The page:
The International Labour Organisation (ILO) in its latest assessment has said that the devastating losses in working hours caused by the COVID-19 pandemic have brought a “massive” drop in labour income for workers around the world.
Global labour income is estimated to have declined by 10.7 per cent, or US$ 3.5 trillion, in the first three quarters of 2020, compared with the same period in 2019. This figure excludes income support provided through government measures.
The biggest drop was in lower-middle income countries, where the labour income losses reached 15.1 per cent, with the Americas the hardest hit region at 12.1 per cent.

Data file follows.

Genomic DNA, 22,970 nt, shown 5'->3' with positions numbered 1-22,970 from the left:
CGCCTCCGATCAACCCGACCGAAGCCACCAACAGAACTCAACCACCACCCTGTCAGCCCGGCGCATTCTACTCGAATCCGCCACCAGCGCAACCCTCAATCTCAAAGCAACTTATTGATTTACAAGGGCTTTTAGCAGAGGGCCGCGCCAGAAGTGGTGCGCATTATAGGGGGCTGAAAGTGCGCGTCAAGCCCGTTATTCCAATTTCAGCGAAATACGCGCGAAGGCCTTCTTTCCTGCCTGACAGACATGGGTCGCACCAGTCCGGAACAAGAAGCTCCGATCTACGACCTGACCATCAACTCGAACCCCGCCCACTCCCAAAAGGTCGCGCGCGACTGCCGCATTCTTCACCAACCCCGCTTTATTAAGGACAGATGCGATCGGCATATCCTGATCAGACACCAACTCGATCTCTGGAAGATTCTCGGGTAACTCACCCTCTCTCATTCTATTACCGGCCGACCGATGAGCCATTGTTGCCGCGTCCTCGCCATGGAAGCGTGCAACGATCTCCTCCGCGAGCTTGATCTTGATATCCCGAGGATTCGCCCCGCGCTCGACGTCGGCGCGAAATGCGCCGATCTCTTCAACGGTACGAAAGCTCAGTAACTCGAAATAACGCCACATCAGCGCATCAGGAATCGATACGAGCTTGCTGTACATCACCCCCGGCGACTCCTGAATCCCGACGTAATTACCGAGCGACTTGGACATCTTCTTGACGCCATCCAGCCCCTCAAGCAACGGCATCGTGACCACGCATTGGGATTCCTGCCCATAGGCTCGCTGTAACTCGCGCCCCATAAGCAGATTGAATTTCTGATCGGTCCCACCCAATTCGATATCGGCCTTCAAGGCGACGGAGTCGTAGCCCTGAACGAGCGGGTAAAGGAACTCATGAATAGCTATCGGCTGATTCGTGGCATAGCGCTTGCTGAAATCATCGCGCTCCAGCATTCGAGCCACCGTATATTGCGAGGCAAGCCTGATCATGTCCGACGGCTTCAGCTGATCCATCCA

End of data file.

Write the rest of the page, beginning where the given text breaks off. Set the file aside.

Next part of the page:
Workers in developing nations had also seen their income drop more than 15 per cent, ILO Director-General Guy Ryder told journalists in Geneva.
“On top of this, these are the places where there are the weakest social protection systems, so there are very few resources or protections for working people to fall back upon”, he said. “If you look at it regionally, the Americas were worst-affected, with losses of 12.1 per cent.”
Ryder highlighted that while the Governments of richer countries had shored up their economies with hundreds of billions of dollars, poorer nations had been unable to do the same.
Without such fiscal stimulus, working hours losses would have been 28 per cent between April and June, instead of 17.3 per cent, he insisted.